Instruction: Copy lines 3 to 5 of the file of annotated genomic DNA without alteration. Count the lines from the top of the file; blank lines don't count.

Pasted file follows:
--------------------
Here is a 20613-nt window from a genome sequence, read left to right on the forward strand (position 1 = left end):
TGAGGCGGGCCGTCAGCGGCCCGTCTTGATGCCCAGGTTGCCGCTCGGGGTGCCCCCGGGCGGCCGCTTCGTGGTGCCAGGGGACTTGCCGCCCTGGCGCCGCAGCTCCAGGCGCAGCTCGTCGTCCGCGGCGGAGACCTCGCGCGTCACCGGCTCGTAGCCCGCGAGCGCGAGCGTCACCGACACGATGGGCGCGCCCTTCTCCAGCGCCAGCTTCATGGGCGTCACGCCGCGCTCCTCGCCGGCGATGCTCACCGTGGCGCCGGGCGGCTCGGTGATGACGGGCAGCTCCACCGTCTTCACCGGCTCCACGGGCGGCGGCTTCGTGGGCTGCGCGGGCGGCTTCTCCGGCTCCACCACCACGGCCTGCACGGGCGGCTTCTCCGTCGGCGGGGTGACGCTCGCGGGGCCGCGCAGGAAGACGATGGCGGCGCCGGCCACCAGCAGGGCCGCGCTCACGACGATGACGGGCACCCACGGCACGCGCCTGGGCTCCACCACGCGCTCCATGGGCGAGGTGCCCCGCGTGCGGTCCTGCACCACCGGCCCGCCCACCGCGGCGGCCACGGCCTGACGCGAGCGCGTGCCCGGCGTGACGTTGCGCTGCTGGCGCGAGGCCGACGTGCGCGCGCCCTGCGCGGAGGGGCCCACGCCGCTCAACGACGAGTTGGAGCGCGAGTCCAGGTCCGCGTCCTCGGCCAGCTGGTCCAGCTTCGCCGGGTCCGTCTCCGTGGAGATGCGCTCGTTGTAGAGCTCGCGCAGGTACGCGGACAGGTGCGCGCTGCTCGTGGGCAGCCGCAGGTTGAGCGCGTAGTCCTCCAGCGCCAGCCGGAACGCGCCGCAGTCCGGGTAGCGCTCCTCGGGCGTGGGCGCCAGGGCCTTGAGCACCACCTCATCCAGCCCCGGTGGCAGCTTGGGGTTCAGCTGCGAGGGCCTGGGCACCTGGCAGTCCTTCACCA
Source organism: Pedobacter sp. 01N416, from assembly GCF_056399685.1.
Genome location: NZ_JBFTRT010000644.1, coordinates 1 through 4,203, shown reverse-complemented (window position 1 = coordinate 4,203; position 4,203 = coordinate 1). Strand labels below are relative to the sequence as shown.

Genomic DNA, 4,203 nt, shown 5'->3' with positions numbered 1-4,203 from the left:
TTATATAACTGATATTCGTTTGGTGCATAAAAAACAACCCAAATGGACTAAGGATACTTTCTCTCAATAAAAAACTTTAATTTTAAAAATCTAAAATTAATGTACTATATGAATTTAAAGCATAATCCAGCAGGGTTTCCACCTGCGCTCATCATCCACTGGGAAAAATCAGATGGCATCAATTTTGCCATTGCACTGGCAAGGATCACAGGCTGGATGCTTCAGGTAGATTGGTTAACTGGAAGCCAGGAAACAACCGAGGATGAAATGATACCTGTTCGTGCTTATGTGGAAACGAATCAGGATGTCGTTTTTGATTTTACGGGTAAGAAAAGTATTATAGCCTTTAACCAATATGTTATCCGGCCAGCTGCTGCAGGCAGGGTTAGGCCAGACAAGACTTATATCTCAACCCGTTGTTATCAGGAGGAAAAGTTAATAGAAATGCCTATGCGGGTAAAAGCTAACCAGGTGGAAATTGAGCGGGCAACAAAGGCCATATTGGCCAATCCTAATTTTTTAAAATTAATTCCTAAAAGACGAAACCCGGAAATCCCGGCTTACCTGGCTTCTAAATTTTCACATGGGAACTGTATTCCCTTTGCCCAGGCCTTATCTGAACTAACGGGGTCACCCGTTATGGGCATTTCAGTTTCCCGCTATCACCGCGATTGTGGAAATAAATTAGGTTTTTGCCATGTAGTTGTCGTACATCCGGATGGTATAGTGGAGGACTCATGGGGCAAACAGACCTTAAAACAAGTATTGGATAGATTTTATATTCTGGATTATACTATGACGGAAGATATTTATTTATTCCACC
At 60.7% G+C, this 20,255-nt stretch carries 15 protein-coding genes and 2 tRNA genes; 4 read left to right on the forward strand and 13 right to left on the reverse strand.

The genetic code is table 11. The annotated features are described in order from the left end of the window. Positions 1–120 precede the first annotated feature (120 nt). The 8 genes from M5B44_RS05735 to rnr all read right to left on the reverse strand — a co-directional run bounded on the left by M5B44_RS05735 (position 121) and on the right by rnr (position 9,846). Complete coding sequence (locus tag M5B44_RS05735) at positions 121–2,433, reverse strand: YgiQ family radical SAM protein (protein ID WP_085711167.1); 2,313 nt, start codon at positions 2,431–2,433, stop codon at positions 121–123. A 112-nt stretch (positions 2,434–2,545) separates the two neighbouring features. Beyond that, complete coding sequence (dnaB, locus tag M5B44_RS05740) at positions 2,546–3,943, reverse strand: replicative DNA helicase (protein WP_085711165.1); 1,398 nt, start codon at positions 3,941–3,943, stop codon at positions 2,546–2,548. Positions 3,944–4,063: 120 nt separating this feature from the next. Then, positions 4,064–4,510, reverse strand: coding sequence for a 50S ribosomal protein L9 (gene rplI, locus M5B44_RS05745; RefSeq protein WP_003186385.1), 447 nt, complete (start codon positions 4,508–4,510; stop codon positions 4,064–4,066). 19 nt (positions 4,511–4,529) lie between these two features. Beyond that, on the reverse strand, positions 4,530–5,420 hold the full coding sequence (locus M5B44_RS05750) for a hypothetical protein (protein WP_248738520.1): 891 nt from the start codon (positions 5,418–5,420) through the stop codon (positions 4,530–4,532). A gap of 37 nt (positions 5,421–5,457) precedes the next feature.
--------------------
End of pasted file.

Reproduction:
Source organism: Pedobacter sp. 01N416, from assembly GCF_056399685.1.
Genome location: NZ_JBFTRT010000644.1, coordinates 1 through 4,203, shown reverse-complemented (window position 1 = coordinate 4,203; position 4,203 = coordinate 1). Strand labels below are relative to the sequence as shown.

Genomic DNA, 4,203 nt, shown 5'->3' with positions numbered 1-4,203 from the left: